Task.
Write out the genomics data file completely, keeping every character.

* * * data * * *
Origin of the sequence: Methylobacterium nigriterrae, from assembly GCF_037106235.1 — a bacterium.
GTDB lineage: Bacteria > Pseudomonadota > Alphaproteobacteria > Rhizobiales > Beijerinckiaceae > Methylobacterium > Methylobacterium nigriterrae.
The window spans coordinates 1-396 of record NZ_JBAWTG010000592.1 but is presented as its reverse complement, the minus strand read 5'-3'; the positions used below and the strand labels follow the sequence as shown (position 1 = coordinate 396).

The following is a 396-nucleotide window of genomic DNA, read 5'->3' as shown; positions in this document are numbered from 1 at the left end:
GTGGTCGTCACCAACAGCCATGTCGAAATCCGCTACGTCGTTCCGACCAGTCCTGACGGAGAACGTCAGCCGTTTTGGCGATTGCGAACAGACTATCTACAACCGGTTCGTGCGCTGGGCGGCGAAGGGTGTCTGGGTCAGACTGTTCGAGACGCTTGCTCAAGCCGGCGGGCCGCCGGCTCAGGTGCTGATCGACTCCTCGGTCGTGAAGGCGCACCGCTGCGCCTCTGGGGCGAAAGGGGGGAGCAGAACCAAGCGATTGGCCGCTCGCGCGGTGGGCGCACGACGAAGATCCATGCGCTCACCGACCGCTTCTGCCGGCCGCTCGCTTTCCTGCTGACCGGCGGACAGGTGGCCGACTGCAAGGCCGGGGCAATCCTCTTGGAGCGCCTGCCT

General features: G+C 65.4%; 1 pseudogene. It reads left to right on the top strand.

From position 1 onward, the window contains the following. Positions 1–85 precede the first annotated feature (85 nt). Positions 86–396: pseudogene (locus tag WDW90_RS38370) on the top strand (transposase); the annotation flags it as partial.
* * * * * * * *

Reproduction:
Origin of the sequence: Methylobacterium nigriterrae, from assembly GCF_037106235.1 — a bacterium.
GTDB lineage: Bacteria > Pseudomonadota > Alphaproteobacteria > Rhizobiales > Beijerinckiaceae > Methylobacterium > Methylobacterium nigriterrae.
The window spans coordinates 1-396 of record NZ_JBAWTG010000592.1 but is presented as its reverse complement, the minus strand read 5'-3'; the positions used below and the strand labels follow the sequence as shown (position 1 = coordinate 396).

The following is a 396-nucleotide window of genomic DNA, read 5'->3' as shown; positions in this document are numbered from 1 at the left end:
GTGGTCGTCACCAACAGCCATGTCGAAATCCGCTACGTCGTTCCGACCAGTCCTGACGGAGAACGTCAGCCGTTTTGGCGATTGCGAACAGACTATCTACAACCGGTTCGTGCGCTGGGCGGCGAAGGGTGTCTGGGTCAGACTGTTCGAGACGCTTGCTCAAGCCGGCGGGCCGCCGGCTCAGGTGCTGATCGACTCCTCGGTCGTGAAGGCGCACCGCTGCGCCTCTGGGGCGAAAGGGGGGAGCAGAACCAAGCGATTGGCCGCTCGCGCGGTGGGCGCACGACGAAGATCCATGCGCTCACCGACCGCTTCTGCCGGCCGCTCGCTTTCCTGCTGACCGGCGGACAGGTGGCCGACTGCAAGGCCGGGGCAATCCTCTTGGAGCGCCTGCCT

General features: G+C 65.4%; 1 pseudogene. It reads left to right on the top strand.

From position 1 onward, the window contains the following. Positions 1–85 precede the first annotated feature (85 nt). Positions 86–396: pseudogene (locus tag WDW90_RS38370) on the top strand (transposase); the annotation flags it as partial.